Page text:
It was after that that I showed with Bellamy, in the gallery on 57th Street. Probably in a group show in the beginning, and then I had one-man shows after that. [00:08:00] In '64—I showed there in—I really should know these dates, but I don't. '62 or '63. I had gone to Germany to do a show in October of '64. I went there with Yvonne Rainer, and we performed at the Kunsthalle. Joseph Beuys arranged it. I had a show at the Schmela Gallery there. I made the work in a studio that was found for me. I fabricated small lead reliefs for the show, and we performed there. I got back in November, the beginning of November, and Bellamy said that he had a scheduling problem. Someone had pulled out of the show that was to open in December, and I said, "Well, I'll take that slot," not knowing what I was going to do there. Through November, I made all of the pieces that went into the plywood show of '64. I made them in my loft as—I put them together temporarily, then took them apart, and they were trucked up there as flat pieces of plywood, which I then reassembled. That was the plywood show of '64. I don't remember how many pieces. Let's see. There was a corner beam that spanned a doorway. There was the corner piece, the triangular piece that fit in a corner. [00:10:03] There was a slab that hung, I believe, from the ceiling, at eye level. And there was a piece that went against the wall, and there was a long bench, a 24-foot-long bench, and then a large piece that was nicknamed "the boiler." It was around four feet in diameter by eight feet, and then it had two square ends. That was the plywood show.

SVETLANA KITTO:  Do you remember the reaction to that show?

ROBERT MORRIS:  Well, people noticed it. It was noticeable and got some press. In those days, Donald Judd was writing reviews for Arts Magazine, and the reviews usually consisted of about 10 or 15 lines of description, and then, at the end, there was a judgement, like, "That's third rate" or "That's fourth rate," something like that. That was typical of how he wrote them. I think he reviewed this show, but he said, "The problem with Morris's work is there's not enough to see." And I knew I was on the right track, because it's—I think those plywood pieces were more for the body than for vision. They were more haptic, had to do with a sense of the body's presence, and their presence against the body. [00:12:00] I was not—I mean, we were grouped together for some time, Judd and Morris and Flavin, and I don't think any of us really—well, I certainly didn't have anything in common with specific objects, which seemed to me to be really decorative objects. But Flavin, I have a lot more interest in, in the early pieces, because he used the space and the light, and they were ready-mades. I thought it was much more radical than what Judd was doing. But then, later, he got into neon—colored neon and got very pretty. I no longer had—I was only interested in the early pieces, the white pieces, like Monument for Tatlin and things like that. But anyway, in the beginning, because we were all at the Green Gallery, we got lumped together. So it took a while to live that down.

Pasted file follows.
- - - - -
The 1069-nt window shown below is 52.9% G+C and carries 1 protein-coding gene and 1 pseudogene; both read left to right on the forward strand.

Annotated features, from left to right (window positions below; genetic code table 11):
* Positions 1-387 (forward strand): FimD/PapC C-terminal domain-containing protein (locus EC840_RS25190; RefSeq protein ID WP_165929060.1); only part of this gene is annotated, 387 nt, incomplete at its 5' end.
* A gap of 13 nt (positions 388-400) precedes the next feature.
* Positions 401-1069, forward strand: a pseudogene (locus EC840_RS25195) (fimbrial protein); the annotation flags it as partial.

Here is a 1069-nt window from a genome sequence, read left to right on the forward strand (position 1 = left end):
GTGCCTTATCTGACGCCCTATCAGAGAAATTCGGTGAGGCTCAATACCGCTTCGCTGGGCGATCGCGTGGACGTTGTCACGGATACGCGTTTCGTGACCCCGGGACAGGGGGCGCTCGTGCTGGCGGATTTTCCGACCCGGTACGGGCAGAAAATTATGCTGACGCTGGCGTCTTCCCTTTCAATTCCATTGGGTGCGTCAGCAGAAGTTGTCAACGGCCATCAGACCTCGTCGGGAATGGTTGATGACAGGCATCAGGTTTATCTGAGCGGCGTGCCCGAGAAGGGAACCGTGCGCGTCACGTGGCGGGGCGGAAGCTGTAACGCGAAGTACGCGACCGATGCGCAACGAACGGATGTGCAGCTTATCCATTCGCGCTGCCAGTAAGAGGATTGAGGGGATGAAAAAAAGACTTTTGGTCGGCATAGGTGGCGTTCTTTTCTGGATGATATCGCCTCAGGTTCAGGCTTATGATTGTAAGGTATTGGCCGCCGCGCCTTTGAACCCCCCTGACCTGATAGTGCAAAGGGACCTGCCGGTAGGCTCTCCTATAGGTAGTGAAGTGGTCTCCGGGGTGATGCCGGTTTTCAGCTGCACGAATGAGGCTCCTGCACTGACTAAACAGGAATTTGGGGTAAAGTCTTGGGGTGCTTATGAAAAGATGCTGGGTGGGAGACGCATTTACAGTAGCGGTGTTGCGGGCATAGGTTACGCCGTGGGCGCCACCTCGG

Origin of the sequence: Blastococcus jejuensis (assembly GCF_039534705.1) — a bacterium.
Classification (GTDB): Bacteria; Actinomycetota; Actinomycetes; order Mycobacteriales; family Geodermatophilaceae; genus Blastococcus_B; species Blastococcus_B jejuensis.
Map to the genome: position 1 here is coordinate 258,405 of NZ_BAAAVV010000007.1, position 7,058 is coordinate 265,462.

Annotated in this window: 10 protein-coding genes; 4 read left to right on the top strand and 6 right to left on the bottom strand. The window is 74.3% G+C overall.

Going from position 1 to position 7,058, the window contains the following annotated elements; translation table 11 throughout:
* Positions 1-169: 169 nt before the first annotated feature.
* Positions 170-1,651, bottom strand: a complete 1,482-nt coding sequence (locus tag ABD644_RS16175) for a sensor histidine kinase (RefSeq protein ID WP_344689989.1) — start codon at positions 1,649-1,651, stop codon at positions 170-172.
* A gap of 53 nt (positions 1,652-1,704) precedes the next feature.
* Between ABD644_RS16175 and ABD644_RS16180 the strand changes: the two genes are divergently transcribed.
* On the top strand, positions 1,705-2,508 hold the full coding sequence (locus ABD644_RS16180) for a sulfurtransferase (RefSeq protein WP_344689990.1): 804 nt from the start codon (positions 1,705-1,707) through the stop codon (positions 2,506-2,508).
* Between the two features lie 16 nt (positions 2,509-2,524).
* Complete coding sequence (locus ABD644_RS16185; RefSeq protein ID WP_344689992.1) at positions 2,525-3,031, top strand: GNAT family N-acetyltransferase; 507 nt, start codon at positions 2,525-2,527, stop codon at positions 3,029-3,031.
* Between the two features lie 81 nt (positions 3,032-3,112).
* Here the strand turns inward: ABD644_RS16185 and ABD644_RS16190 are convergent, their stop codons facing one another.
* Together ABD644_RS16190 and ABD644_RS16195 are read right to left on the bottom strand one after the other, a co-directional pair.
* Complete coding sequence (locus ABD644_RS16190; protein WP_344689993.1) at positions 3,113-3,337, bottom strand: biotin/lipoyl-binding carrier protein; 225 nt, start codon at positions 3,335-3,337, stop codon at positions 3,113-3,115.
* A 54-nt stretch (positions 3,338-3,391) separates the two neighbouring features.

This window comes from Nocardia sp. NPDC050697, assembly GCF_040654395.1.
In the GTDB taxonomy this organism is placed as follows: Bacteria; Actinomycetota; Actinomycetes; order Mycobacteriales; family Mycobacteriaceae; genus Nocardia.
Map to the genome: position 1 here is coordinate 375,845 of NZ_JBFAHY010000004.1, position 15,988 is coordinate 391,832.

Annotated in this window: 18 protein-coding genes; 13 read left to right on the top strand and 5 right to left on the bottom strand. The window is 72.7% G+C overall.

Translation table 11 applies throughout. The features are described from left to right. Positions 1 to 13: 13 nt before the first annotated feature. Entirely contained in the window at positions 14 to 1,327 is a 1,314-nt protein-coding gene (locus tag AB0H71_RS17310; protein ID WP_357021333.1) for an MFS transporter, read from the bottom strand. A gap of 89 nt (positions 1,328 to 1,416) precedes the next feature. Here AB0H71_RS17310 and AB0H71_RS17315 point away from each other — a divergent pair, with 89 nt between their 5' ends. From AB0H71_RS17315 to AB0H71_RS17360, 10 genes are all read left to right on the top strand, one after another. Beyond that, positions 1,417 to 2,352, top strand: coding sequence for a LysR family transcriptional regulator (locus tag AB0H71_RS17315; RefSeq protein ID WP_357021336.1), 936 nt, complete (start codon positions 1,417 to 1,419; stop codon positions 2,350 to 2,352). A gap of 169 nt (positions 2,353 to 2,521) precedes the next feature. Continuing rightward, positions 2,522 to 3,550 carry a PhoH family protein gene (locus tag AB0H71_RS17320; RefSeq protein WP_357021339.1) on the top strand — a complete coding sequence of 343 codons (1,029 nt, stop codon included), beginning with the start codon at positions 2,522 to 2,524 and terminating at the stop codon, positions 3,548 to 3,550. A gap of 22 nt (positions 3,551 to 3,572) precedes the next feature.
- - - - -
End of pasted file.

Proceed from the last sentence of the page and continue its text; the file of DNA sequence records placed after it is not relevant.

SVETLANA KITTO:  Did you hang out with them at all?

ROBERT MORRIS:  I knew them, but I don't—I never became close to either one of them. Although I went out occasionally with Judd. We went to Max's, and we drove around Maine, I remember, one summer. No, I wouldn't say that I was close to either one.

SVETLANA KITTO:  Yeah. [00:14:00] Was Judd's—was the lumping and Judd's reviewing helping you to articulate what it was that you actually were doing?

ROBERT MORRIS:  In terms—by disagreement?

SVETLANA KITTO:  Mm-hmm.

ROBERT MORRIS:  Probably. I didn't remark on it, but probably it did, yeah. Yeah.

SVETLANA KITTO:  Did other people get that it was about the body right away, or did that take a minute to take?

ROBERT MORRIS:  I think it took a while to sink in, and mostly it was how little there was there. There's nothing there. It's just these blank—again, I called John Cage, and I said, "I have this show. Maybe you'd be interested in seeing it." This was a group show I was telling him about, because I had a floor slab in it.